This isn't true. In our state, the education community works with two other states to define the tests. The questions are written and the grading calibrated by teachers.
"And finally, we have the problem of how we measure whether or not a standard has been achieved. What kind of test do we give? How should it be constructed? What should be on it? What should we do with the results?"
If you don't have a clue, then many others do. If you are talking about some sort of perfect or "authentic" evaluation, then you are defining a strawman that can't be met. However, the tests cover very basic knowledge and skills. I can't imagine what other knowledge or skills a student might have that would make flunking the most simple of tests understandable.
If there are fundamental differences of opinion over what constitutes a proper K-8 education, then the money should follow the child based on the choice of the parents. The affluent get this choice now. The poor get low expectations.
"I'd call this the E.D. Hirsh fallacy. Just because the student should know x by grade y, doesn't mean that it's possible to teach him all of x or that he necessarily needs to know all of x in the first place."
I want to quibble by saying that these are two (maybe three) different issues.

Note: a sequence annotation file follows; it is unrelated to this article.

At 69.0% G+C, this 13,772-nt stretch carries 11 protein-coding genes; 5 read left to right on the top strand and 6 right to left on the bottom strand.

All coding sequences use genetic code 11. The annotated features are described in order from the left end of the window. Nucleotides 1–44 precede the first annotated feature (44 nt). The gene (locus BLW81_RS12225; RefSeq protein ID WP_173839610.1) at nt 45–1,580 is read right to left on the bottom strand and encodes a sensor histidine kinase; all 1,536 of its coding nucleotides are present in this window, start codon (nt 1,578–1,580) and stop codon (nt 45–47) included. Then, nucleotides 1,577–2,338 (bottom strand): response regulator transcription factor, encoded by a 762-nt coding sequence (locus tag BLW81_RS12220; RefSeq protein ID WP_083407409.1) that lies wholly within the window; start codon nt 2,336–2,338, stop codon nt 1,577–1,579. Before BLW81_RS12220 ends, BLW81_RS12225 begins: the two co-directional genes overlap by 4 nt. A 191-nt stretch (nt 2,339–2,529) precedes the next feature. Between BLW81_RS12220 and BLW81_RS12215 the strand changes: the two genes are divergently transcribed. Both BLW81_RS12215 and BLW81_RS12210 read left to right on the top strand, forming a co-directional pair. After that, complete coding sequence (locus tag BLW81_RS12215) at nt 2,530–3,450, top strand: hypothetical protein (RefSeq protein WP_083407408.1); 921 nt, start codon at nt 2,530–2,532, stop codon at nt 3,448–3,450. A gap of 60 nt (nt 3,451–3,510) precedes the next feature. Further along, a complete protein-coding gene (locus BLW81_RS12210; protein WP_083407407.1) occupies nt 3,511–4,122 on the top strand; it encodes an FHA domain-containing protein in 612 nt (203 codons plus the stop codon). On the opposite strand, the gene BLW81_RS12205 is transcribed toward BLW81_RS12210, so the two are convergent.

1. Is it possible to teach a student the Core Knowledge material for those grades.
2. Does the student need to know the material in the Core Knowledge Series.
For number one, I believe that you are saying that there is no research that shows they can do this for ? percent of kids? That's the key, isn't it? What percent of kids can master that knowledge and skills by those grades. Unfortunately, when you start to define minimum standards that are more inclusive, those minimums become maximum targets for schools. That's why our schools are so happy to be labeled "High Performing" even though it's only about getting a very high percent of students over a very, very low cutoff. Perhaps Core Knowledge is geared for better(?) students, but that doesn't make it wrong. Then again, most of the implementation and grading details are left up to the individual schools.